Website tracking scripts, more harm than good?
We all know the pressure to perform online. You need to know how many visitors are coming to your website, and how they are interacting with it. So you get on to Google Tag Manager, you copy a piece of code, and you embed it into every page of your website. And voilà. The data comes streaming in, giving you all sorts of information on your audience and lets you measure how much bang you’re getting for your buck when it comes to advertising. It even allows you to track your social networking sites and other applications.
But what you may not realise is that these bits of code might also be affecting your site’s performance.
Regulations and privacy
There has been a lot of movement in the EU recently around online tracking and privacy, and cookies, analytics and fonts have all come under scrutiny due to data transfers to the US, so you really need to be aware of what script you’re adding to your websites and what happens to any data they may collect – including IP addresses.
A German court recently ruled that companies cannot use a cookie management provider that relies on a US-based service to collect data. We wrote about issues around cookies recently, including the fines handed to Google and Facebook over their cookies practice and the European Parliament itself that was found guilty of breaching data protection laws and cookie compliancy on one of its internal websites.
Following recent rulings in Europe, Google Analytics is now illegal (Austria) and so is Google Fonts (Germany) because of data transfers to the US (even if it's “only” IP addresses, they still fall under data protection legislation).
We often find overlapping tools - three or four tools doing the same job – a Venn diagram of capabilities, if you wish. And although there are four tools that are supposed to target four different things, if you look at the report there will be an overlap. There is a need to be more targeted about what tools are being used.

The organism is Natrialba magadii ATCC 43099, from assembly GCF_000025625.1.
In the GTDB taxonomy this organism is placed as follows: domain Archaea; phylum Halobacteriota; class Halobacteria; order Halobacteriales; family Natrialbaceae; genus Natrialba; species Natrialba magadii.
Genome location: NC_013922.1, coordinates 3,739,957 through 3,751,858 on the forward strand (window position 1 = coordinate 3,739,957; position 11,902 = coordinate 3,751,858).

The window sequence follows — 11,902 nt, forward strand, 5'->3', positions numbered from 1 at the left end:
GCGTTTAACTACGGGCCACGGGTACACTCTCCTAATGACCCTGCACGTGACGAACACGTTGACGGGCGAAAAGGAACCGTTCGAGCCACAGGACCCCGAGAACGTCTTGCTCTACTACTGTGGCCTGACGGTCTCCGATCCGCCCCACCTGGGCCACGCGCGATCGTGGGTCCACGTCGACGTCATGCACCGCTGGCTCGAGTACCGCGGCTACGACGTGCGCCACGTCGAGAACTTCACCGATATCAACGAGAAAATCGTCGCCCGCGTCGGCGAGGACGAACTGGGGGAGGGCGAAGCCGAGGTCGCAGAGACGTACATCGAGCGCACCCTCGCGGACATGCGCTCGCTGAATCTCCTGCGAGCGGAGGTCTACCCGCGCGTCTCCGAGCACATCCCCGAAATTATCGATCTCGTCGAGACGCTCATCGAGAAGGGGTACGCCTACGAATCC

Each of those tools provides an opportunity for performance improvement. Remember that you will very rarely find a single big performance optimisation. What you will find is lots of micro-optimisations that all add up, and each tracking code or script adds up.
The people who create these tools don’t care too much for performance because it’s not their problem. They’ll say theirs is fine, but Annertech team has gone back and found ways to make significant improvements.
So how do you know which ones are causing the problems and how much they are affecting your site?
Unless you’re aware which third-party scripts are loaded by your site and what their performance impact is, it’s impossible to know how to optimise them.
Many free web speed test tools can give you this information, including Chrome DevTools, PageSpeed Insights and WebPageTest. They can tell you how many third-party scripts are loaded by your site and which take the most time to execute.
Once you have identified whether there any scripts slowing down the site you can have a look at the ones that are taking the longest and see if they can be tweaked, made asynchronous or compressed to make downloading and rendering quicker.
When that is done, make sure to keep monitoring the performance of your scripts and communicate with your third-party providers. The web changes constantly and there are no guarantees of a script’s performance a few months down the line.
The bottom line is that third-party scripts need to be used with discretion. They can be a cause of performance slow-downs and these are often caused by resources outside of your control. And with data protection finally getting the recognition it deserves in courts across the EU, you don’t want to be caught on the wrong side of the law.
Are third-party scripts bogging down your site?
Let us see what’s going on, streamline things and get your website performing the way it should.
Alan Burke Director of Technology
As Director of Technology, Alan plans and architects solutions to the complex problems Annertech solves on a daily basis.